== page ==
To create a school environment that works well from an auditory perspective, the acoustics must meet the needs associated with the purpose of the premises. Good acoustics are an investment in teachers’ occupational wellbeing, learning and comfort.
“I have teaching spaces that work well for me.“
This is what Heikki Ylhäinen, fifth-grade teacher for a class specialising in music, thought when Finland’s largest wooden school, Mansikkala School in Imatra, opened its doors in autumn 2020.
The music classroom on the second floor is well equipped and the acoustics work well.
“With just one glance through the glass wall I can see whether I can let the pupils do their work in the elementary school’s shared open space.”
In the previous school building, Ylhäinen found himself relatively worn out by the end of the working day. He believes the noise from the corridor was a factor in this. In the new school, sound is absorbed by features such as carpets, soft furnishings and ceiling panels made of porous materials. Fatigue is a thing of the past.
Improvements with acoustic panels and adjustable walls
For Heikki’s wife, class teacher Tiina Ylhäinen, who works at the same school, however, the first academic year in the new school building was relatively stressful.
“Initially, there were too many people in the elementary school, and the spaces had to be used for purposes other than those they were intended for,” she explains.
There are several reasons for the high user numbers: places at Mansikkala School are in high demand, there are more people moving into the area than out of it, and the school centre’s premises ended up being used by pre-school groups for five-year-olds, despite this not being part of the original plan. In addition to all of this, the use of the spaces had to be arranged to accommodate for changes necessitated by the pandemic.
With her second-graders, Tiina Ylhäinen rotated through four different spaces a week, the first being a closed classroom, the second a closed classroom with a through-route, and the third an atrium with a high glass ceiling. The fourth was the elementary school’s shared open space, which hosted several groups working in the space at the same time.
“The atrium is good for quiet working, but it’s too echoey for teaching. The shared open space favoured those with the loudest voice.”
The situation was eased somewhat when some of the teaching groups were transferred to modular units serving as temporary facilities for the duration of the construction work. The teachers’ concerns were listened to, and the acoustics in the atrium improved by installing acoustic wall panels.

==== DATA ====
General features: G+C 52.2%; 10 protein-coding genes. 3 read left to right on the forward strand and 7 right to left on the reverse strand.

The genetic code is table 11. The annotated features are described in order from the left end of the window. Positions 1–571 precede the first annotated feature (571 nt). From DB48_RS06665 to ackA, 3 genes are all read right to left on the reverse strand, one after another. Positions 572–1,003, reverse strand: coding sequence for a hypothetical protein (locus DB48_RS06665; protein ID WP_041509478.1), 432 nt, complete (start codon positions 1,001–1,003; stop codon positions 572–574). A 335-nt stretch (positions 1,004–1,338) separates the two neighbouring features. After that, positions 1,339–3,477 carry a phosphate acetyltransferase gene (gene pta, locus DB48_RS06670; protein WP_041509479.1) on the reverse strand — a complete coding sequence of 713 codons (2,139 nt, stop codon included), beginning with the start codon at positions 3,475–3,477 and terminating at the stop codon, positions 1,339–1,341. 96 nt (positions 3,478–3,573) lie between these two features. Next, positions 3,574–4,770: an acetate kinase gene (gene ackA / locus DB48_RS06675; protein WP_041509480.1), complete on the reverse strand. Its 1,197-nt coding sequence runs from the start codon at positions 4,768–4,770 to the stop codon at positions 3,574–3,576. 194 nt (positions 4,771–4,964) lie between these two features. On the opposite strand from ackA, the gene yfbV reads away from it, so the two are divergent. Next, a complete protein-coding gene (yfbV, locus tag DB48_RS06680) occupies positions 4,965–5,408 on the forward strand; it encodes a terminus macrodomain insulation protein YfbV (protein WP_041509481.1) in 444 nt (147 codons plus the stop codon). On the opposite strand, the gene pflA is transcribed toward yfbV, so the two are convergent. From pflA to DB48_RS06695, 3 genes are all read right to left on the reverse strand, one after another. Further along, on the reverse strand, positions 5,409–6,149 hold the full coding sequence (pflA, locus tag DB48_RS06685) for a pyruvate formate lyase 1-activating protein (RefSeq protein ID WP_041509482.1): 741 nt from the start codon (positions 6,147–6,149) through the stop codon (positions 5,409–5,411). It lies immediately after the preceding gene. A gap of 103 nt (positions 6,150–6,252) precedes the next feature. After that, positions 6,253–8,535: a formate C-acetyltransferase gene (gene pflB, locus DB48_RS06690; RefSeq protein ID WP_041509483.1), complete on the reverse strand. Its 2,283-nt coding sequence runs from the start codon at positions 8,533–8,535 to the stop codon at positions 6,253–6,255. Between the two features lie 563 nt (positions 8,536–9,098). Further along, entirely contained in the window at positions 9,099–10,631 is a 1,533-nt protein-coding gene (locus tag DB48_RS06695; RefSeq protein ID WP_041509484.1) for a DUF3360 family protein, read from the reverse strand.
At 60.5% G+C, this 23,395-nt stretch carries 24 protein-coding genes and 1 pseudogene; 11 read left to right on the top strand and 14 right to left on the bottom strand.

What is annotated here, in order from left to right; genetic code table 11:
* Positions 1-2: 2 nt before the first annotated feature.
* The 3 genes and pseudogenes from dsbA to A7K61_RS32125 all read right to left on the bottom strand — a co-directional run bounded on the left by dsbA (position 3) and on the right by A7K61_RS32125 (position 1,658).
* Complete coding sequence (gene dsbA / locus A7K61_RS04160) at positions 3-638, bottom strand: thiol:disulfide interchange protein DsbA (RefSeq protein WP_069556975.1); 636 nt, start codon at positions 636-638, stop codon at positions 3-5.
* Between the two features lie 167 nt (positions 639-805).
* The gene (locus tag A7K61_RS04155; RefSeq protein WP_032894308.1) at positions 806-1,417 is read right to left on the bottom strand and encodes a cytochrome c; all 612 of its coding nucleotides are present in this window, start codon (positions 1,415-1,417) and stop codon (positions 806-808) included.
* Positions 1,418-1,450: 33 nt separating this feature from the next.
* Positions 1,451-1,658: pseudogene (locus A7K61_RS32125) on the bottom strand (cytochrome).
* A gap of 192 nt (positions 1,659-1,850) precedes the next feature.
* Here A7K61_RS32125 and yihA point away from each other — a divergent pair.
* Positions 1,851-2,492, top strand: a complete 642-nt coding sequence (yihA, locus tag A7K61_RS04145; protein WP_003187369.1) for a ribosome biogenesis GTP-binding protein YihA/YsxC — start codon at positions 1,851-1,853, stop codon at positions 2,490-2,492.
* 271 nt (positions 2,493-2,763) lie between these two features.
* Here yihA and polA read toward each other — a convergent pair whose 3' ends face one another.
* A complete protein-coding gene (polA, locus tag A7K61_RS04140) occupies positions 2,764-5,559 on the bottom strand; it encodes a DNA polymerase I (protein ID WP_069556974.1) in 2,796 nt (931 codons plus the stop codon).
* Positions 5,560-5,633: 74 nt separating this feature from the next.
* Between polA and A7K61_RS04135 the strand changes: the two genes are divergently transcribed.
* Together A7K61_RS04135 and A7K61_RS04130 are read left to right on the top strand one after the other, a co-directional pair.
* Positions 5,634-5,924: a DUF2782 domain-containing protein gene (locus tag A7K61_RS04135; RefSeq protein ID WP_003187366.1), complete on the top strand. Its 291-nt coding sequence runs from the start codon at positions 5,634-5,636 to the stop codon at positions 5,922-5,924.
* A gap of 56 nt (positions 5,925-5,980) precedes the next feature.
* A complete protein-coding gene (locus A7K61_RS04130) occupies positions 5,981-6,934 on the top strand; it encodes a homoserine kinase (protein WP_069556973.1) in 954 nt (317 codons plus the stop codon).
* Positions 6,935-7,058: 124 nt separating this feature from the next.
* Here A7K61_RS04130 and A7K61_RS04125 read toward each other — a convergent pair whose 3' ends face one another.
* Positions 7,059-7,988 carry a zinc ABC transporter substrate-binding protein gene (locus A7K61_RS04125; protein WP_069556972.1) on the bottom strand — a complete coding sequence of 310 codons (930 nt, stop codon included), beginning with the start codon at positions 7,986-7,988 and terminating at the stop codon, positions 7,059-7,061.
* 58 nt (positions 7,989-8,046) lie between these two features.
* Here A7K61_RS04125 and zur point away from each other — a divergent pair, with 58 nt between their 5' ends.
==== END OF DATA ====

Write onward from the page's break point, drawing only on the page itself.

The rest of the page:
This autumn, Ylhäinen got her own classroom that was more permanently separated from the open cloakroom space. Originally, the space was separated with a felt accordion curtain, but due to the poor sound insulation, the curtain was replaced with a glass wall during the summer.
“The open space also had an opening glass wall installed over the summer, which provides sufficient sound insulation for our needs,” says Ylhäinen, emphasising her satisfaction with the new and improved situation.
Shared open spaces accommodate collaboration
Teachers were involved in the design process for the wooden Mansikkala school. However, it proved challenging to visualise the building from the drawings alone. Heikki Ylhäinen remembers that some of the teachers were in favour of walls, but he also understands the pedagogical basis for the design.
“The desire with this school was to move away from traditional class teaching to a more open and collaborative approach, which we’ve explored here with varying degrees of success.”
Both Heikki and Tiina Ylhäinen use the open space in their teaching. The pupils enjoy working on independent tasks in a space where they have sofas and smaller nooks. The couple describe the space as like a library in its atmosphere.
“The pupils are more focused on their work there, as they help each other and consider solutions to their tasks together,” explains Heikki Ylhäinen.
Good acoustics is an investment in the well-being of teachers and students
Whilst acoustic design in schools has progressed immensely over the last decade, the situation still varies between schools. In Finland, every year hundreds of teachers who have lost their voices due to poor acoustics undergo rehabilitation.
The primary sources of problems are echoey environments and hard surfaces. In addition to the sound volume, problems are also caused by noise bouncing around the room excessively. Loud noises can lead to stress reactions in the body, and speech becomes harder to make out.
“Research would seem to suggest that noise influences pupils’ cognitive processes and feeling of comfort,” explains Lecturer and Teacher Trainer Aleksi Lahti of Tampere University Training School.
Lahti has led a number of learning environment projects funded by the Finnish National Agency for Education and steered the modernisation of old classrooms during specialist teacher training organised by the University of Turku.
“Optimising room acoustics is not particularly challenging or expensive, but as a long-term investment it increases occupational wellbeing,” he explains.